I know that Amazon as a company is controversial, and you’re probably going to find better quality tea and teaware going through one of the smaller vendors I’ve talked about before on this blog and my YouTube channel. But I’ve noticed that a lot of people find it daunting to get into loose-leaf and gongfu-brewed tea, and I thought I might share some of the tea and teawares I’ve gotten off Amazon Prime that have been helpful in informing my journey.

My most recent tea video features my first gaiwan, which was an Amazon purchase, but that I found out after filming the video isn’t available on Amazon any more, sadly. So, to make up for that, I’ve put together an Amazon idea list of all the various tea things I’ve gotten off Amazon and liked, that still look like they’re available. Note that this doesn’t have affiliate links, since I’m not an Amazon affiliate. I thought I’d call out a couple specific items that have served me well through my tea journey.

FORLIFE Curve Infuser Mug: This was one of my first go-to brewing vessels when I made the conscious choice to stop drinking coffee most days and switch to tea, almost exclusively. I knew I would use loose-leaf tea, which I generally got from my grocery store, but I needed a simple, non-fussy way to brew it. This is definitely a vessel for brewing Western-style, with a few teaspoons of tea leaves to a large mug. I still get multiple steepings out of a single batch of leaves with this mug. I don’t use it as much anymore, as I actually do steep gongfu-style at work, but for years, this was my constant desk companion, and it’s a great starter infuser for anyone looking to make the switch from tea bags to loose leaf.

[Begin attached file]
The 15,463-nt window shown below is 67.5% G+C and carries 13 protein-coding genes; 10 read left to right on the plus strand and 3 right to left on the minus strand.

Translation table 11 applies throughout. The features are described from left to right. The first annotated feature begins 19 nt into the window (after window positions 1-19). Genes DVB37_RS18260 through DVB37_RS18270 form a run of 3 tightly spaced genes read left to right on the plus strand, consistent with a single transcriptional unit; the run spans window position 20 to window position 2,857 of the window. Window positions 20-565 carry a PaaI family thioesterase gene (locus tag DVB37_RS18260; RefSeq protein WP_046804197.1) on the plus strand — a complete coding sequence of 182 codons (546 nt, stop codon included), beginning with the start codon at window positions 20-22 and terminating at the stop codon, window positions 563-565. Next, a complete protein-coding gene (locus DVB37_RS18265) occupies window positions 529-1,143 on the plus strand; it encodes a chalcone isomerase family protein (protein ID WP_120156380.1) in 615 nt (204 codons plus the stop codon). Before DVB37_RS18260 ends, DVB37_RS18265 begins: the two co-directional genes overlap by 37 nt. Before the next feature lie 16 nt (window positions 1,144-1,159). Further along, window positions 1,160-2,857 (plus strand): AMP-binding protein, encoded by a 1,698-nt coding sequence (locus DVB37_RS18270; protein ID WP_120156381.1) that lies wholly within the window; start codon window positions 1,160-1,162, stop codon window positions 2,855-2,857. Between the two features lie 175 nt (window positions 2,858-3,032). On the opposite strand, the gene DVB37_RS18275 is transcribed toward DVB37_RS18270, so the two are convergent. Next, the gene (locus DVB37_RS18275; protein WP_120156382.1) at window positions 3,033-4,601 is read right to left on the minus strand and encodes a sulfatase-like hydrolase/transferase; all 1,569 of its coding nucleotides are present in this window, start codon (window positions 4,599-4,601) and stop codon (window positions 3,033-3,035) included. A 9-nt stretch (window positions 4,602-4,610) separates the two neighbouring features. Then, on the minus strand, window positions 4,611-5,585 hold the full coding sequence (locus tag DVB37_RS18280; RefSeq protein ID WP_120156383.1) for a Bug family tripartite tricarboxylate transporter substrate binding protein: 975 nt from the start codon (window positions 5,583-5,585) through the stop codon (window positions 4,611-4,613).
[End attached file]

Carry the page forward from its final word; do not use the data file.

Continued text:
Hario Glass Kyusu: This was my only teapot for small-leaf Japanese green teas for a long time. It has a nice fine mesh, and the shape is such that I can fill it halfway with hot water and brew a little less tea. And you get to see the color of the infusion, which is nice.

The Fish Teapot: This is a perennial favorite on my Instagram, so I thought I’d share its origin. This was actually on my Amazon wish list for ages, and my husband bought it for my for my birthday one year. This is a great way to brew gongfu-style at work because the pot holds only slightly more liquid than the cup, so as long as I don’t fill the teapot completely to the brim, I don’t need a sharing pitcher. And it’s just so darn cute.